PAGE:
Okay—it has come to my attention that people are making their own sunscreen. Let me clear something up: While DIY-ing your own beauty products, like face oils or body creams or body scrubs, is totally A-OK, SPF is not something to drum up in your kitchen.
But despite this, it’s happening. Why, though? “We’re not sure either,” says Gloria Lu, cosmetic chemist and co-founder of Chemist Confessions. “We’re guessing it stems from wanting to use ‘chemical-free’ or ‘all-natural’ products, since a lot of sunscreen filters on the market are synthetic ingredients.” Dermatologist Forum Patel, MD, of Union Square Laser Dermatology, echoes this sentiment: “A lot of people think DIY sunscreens are purer and less harmful to their skin and the environment,” she tells me. But…they don’t work.
Homemade sunscreens typically rely on plant oils like raspberry seed oil, or zinc or titanium dioxide for the sun protecting factor. “There are some oils such as raspberry seed that have been marketed as SPF boosters,” says Lu. “These are supporting ingredients and significantly lack in providing true sun protection in real life situations. Slightly more responsible DIY formulations will include something that blends titanium dioxide powder with coconut oil.” But no matter what intel on the internet tells you, they won’t keep you protected in the right way, according to the pros. After all, sunscreen is literally an over-the-counter drug, and that’s not something you should be attempting to make for yourself.
“Plant oils aren’t regulated as sun filters, and testing is questionable at best,” says Victoria Fu, cosmetic chemist and other co-founder of Chemist Confessions. “DIY formulas using titanium dioxide don’t factor in some of the most important qualities of a good sunscreen: even coverage and long-lasting film. Home formulas also cannot test for shelf life, so you can never be sure if your filters have settled over time.”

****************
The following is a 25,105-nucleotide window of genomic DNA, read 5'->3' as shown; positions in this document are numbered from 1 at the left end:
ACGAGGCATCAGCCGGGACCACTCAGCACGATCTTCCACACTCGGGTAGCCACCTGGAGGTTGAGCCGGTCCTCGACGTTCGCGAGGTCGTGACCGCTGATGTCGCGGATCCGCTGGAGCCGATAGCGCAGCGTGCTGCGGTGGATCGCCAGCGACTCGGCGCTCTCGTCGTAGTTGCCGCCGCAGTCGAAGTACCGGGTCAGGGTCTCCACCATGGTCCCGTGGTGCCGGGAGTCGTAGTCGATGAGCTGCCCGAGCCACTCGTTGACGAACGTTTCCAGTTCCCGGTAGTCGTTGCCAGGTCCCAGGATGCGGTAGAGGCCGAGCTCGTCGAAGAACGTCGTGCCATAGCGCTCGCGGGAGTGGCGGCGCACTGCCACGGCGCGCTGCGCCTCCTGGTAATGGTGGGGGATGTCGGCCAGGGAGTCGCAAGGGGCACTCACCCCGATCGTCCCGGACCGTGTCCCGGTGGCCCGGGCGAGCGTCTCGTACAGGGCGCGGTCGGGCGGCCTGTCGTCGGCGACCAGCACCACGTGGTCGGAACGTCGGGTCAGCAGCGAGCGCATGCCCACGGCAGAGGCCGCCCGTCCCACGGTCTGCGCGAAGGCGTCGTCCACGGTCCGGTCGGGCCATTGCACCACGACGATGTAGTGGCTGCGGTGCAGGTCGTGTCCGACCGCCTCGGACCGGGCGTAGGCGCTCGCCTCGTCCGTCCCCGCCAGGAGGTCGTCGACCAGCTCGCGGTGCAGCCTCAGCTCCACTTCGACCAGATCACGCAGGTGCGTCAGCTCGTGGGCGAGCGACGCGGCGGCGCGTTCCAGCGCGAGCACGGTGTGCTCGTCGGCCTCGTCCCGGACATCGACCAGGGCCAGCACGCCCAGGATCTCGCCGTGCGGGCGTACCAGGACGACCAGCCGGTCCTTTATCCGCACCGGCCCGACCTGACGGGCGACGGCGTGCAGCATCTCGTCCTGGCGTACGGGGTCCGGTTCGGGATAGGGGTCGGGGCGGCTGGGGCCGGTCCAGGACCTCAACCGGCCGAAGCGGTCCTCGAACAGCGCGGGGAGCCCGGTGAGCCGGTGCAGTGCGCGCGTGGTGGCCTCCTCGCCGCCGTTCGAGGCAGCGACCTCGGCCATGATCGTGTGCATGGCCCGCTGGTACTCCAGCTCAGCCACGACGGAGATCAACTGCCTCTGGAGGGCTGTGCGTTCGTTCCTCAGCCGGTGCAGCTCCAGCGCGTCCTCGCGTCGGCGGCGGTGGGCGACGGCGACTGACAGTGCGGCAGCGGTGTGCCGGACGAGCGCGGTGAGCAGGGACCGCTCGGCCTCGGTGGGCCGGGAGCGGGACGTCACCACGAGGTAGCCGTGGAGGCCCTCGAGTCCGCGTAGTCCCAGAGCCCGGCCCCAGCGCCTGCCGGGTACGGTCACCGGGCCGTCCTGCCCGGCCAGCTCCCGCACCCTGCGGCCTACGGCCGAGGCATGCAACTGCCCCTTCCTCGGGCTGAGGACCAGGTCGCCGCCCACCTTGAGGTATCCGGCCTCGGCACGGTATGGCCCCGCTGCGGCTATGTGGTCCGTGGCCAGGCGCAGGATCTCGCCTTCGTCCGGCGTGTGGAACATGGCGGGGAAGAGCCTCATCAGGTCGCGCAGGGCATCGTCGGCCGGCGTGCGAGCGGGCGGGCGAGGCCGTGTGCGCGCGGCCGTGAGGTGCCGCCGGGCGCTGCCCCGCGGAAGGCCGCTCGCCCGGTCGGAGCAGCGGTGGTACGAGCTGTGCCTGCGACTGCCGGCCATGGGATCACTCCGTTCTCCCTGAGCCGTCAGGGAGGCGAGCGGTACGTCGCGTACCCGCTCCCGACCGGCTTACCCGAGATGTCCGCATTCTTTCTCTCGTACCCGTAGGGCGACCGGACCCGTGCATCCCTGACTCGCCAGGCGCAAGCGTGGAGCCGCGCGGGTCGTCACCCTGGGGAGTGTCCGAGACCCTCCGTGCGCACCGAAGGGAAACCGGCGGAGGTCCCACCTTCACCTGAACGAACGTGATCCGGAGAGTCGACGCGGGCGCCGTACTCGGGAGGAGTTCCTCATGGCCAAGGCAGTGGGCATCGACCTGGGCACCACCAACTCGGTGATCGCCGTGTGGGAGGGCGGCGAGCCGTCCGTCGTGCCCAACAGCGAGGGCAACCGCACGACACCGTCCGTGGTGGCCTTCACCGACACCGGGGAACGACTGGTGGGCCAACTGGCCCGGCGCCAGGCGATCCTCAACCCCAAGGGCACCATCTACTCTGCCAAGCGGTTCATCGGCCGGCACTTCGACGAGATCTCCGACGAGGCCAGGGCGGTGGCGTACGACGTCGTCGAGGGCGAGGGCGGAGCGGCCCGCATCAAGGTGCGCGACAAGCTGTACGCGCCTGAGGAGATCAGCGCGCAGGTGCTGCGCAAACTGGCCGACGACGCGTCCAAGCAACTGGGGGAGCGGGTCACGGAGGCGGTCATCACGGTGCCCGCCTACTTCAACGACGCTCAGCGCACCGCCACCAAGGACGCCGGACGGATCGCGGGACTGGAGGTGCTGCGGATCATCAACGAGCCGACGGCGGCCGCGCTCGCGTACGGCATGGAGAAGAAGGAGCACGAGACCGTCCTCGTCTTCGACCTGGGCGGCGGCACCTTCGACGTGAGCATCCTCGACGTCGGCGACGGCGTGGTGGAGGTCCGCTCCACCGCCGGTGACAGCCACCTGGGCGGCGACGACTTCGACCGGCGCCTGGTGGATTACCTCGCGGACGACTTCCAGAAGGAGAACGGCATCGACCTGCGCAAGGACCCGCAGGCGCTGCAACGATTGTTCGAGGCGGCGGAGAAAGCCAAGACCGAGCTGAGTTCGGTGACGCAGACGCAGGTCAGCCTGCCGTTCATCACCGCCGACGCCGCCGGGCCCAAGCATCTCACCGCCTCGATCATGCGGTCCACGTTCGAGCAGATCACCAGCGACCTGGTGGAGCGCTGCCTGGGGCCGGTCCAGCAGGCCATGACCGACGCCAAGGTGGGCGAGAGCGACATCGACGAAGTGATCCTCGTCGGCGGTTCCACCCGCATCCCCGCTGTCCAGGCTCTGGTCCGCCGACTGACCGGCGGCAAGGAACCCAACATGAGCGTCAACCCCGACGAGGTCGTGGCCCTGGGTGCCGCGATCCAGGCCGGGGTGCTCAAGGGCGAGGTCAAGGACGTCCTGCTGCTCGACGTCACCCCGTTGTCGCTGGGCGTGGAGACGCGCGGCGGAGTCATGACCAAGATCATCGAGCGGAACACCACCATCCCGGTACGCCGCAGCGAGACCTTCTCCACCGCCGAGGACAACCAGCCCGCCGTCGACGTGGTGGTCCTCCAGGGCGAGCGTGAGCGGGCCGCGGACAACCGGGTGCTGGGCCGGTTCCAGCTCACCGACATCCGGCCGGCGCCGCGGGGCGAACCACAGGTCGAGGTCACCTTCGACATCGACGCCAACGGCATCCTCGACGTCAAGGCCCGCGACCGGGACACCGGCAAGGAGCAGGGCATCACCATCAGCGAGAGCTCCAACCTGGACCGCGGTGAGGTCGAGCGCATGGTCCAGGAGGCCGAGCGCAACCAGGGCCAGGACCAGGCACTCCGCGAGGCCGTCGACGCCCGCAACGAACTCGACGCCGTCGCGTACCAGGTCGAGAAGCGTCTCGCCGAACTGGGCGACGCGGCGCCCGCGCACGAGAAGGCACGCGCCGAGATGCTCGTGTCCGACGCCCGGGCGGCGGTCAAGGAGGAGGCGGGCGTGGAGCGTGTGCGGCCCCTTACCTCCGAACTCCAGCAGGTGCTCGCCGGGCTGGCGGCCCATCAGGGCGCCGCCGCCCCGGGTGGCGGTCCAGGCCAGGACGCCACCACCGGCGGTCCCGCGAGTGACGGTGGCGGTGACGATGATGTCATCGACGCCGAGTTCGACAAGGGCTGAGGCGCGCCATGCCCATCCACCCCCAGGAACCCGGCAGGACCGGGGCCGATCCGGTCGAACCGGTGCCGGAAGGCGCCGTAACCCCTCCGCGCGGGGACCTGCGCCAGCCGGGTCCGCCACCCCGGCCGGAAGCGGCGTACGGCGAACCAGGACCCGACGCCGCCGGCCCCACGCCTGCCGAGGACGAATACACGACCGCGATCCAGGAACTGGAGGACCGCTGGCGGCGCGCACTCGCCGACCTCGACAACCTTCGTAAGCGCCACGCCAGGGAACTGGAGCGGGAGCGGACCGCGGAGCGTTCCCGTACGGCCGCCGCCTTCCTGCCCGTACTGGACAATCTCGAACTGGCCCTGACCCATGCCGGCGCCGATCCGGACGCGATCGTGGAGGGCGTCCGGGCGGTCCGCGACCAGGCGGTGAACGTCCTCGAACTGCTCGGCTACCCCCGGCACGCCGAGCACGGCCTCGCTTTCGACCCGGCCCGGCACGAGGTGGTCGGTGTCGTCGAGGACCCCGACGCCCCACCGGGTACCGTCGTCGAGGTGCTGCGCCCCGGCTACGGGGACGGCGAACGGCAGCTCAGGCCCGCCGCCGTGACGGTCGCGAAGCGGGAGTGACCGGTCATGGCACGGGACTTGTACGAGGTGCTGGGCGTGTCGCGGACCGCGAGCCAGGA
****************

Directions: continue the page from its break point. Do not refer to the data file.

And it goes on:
Professionally-manufactured sunscreens have ingredients that help properly disperse, suspend, and spread sun filters in a robust formula with a certain shelf life, she adds. And these are all rigorously tested in professional facilities. But with the DIY lot…not so much.
“While most of the ingredients found in most DIY sunscreens are not harmful, and are often very moisturizing and soothing, they’re not tested to determine their sun protection factor,” says Dr. Patel. “Traditionally, sunscreens go through rigorous testing by the FDA to ensure what their sun protection factor is and their resistance to water. DIY options aren’t, and so even though conceptually they might sound good, they might not actually be protecting you,” she says.
If there is any doubt at all still lingering, just remember that being properly protected from the sun is the most important thing. “Skin cancer is no joke—you need tried and true sunscreen formulas that have actually gone through regulated UVB and UVA testing to ensure you’re getting proper protection that lasts for two hours,” Fu adds. And, please: Keep the sunscreen out of your DIY beauty game.
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